I should state that I've read Helter Skelter by Vincent Bugliosi and Curt Gentry many, many times. In my younger days, I was fascinated by the facts of the case. That fascination has waned a bit, but I still seem to latch onto any new information I can. That book remains one of the few that I've read more than once. Therefore, I think I have a pretty good handle on the details as Bugliosi presented them. However, looking back on it now, I think Bugliosi's presentation style and ego hampered that book and perhaps distorted some of the facts. It's going to be hard to write this review without comparing it to that book.
As for this book, I really enjoyed it. I was surprised by all of the new information that Guinn was able to assemble. By talking to others who hadn't spoken to an author before now, Guinn was able to present some new information about Charlie's life, "the Family" and of course, the murders. Perhaps some of this information was just new-to-me because it's amazing that some of this stuff wasn't known before. It has been over 40 years.
I loved that Guinn presented the material chronologically. I had complaints about authors doing this with other true crime books, but in this case I was happy about the way it was presented. It really helped the facts and events in order as they happened rather than a mishmash of random happenings. The book also answered some questions that I had, some regarding the sequence of events. I won't go into them here because they won't make sense if you don't know the details of the story.
I loved that Guinn didn't editorialize the material. He presented the information in a clear, concise manner without adding his own two cents into the mix. What a welcome change from the other book.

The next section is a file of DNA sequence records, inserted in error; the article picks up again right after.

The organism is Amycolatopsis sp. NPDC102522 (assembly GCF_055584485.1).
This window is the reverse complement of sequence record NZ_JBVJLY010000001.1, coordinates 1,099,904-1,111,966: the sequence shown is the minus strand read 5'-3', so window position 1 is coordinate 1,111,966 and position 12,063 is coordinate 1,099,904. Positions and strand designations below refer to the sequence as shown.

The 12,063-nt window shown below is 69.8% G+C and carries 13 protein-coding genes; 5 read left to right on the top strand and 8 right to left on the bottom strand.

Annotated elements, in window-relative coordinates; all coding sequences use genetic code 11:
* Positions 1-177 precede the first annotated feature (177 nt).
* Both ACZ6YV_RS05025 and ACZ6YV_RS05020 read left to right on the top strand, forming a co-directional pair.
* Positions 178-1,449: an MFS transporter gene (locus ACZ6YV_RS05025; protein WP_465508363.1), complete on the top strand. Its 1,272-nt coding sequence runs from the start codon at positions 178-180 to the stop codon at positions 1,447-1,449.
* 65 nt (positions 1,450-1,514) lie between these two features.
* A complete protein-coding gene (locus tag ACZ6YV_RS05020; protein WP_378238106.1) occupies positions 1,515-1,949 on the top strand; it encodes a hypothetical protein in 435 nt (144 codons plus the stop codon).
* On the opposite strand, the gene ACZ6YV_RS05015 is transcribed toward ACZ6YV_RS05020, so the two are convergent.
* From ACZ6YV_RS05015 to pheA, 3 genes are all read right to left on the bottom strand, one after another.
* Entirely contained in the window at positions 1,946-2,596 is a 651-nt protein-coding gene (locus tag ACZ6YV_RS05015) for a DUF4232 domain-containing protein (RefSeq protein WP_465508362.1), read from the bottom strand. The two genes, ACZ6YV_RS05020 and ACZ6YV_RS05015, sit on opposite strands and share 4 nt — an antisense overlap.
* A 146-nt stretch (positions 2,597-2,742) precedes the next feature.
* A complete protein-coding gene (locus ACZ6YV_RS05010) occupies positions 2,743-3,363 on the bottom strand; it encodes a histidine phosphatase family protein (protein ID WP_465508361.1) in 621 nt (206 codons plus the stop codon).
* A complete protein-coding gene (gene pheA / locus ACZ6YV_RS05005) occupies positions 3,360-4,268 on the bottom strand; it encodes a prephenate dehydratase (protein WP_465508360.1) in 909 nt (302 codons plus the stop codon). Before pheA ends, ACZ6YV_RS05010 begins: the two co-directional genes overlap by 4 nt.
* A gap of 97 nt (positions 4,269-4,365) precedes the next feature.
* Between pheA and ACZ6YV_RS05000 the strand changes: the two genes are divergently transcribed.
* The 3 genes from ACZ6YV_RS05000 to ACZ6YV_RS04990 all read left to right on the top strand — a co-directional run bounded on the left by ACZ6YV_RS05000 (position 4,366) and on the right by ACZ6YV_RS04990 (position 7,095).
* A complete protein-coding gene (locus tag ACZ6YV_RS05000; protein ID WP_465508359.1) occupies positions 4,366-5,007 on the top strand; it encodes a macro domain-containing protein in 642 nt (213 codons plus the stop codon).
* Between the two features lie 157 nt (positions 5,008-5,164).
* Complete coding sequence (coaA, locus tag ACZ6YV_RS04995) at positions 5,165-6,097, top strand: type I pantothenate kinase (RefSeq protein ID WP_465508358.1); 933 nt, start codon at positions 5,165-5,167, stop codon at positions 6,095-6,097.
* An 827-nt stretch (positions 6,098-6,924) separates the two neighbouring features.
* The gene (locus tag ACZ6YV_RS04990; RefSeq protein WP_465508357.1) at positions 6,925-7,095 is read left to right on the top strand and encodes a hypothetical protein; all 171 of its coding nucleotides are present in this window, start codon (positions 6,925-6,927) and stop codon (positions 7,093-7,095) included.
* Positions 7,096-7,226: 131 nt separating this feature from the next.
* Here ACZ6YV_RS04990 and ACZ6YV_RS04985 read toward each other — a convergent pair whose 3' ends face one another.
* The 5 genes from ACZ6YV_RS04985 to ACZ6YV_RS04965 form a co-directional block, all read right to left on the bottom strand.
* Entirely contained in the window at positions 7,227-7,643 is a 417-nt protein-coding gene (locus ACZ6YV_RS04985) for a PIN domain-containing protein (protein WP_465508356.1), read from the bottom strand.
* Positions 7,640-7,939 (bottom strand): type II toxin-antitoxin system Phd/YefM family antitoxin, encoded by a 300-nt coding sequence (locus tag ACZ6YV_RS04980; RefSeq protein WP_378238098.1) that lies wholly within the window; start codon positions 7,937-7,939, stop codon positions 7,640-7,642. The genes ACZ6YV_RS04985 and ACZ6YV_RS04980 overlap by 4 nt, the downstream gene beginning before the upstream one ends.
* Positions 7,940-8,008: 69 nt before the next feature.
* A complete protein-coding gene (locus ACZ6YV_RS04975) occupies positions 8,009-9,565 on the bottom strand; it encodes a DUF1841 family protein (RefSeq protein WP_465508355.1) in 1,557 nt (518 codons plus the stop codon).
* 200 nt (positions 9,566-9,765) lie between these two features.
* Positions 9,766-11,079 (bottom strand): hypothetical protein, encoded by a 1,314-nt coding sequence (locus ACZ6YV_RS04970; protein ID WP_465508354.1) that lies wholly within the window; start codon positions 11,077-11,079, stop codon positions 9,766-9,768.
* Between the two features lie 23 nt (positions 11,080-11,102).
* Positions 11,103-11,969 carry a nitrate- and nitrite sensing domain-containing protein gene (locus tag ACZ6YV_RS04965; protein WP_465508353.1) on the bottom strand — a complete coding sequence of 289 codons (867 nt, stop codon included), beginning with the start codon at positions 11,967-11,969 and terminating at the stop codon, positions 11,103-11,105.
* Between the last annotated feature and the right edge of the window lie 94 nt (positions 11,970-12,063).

This book focused more on Charlie's failed attempts to garner some interest from the music industry and his intense desire for a music career and less about the Helter Skelter, the race war that was supposed to come about from the Tate/LaBianca murders. It had me questioning whether or not that war was the main motive for the murders. I don't know if there will ever be a definitive answer to that.
Guinn doesn't just write about Manson and his Family; he also presents lots of information about what was happening in the world at that time, a very chaotic time in American history. I'm not a huge history buff, so a lot of the information was new to me. It was all fascinating. I also learned more about LSD than I'll ever need to know. I hadn't given the drug that much thought, but I did have some misconceptions about it that Guinn cleared up.
My one disappointment was the trial portion of the book. Although it was condensed quite a bit, that section repeated too much of what Helter Skelter had to say about it. There were a few new tidbits of information presented, so it wasn't all bad. This book wouldn't be complete without it, so I guess I can't complain too much. It's really my fault for reading the other book too many times.
Here are a few of my favourite quotes:
...compares Charlie to a cancer cell because he thrived by eradicating everything around him that was healthy. (page 399)
The unsettling 1960s didn't create Charlie, but they made it possible for him to bloom in full, malignant flower. (page 399)Highly recommended. If you want to know more about Manson and his Family, in my opinion this is the new go-to book.
For more information about this book, please visit Simon & Schuster's website.
I'd like to thank those nice people at Simon & Schuster for this review copy.
Manson: The Life and Time of Charles Manson by Jeff Guinn, Simon & Schuster ©2013. ISBN 9781451645163(Hardcover), 495p, includes index and various appendices.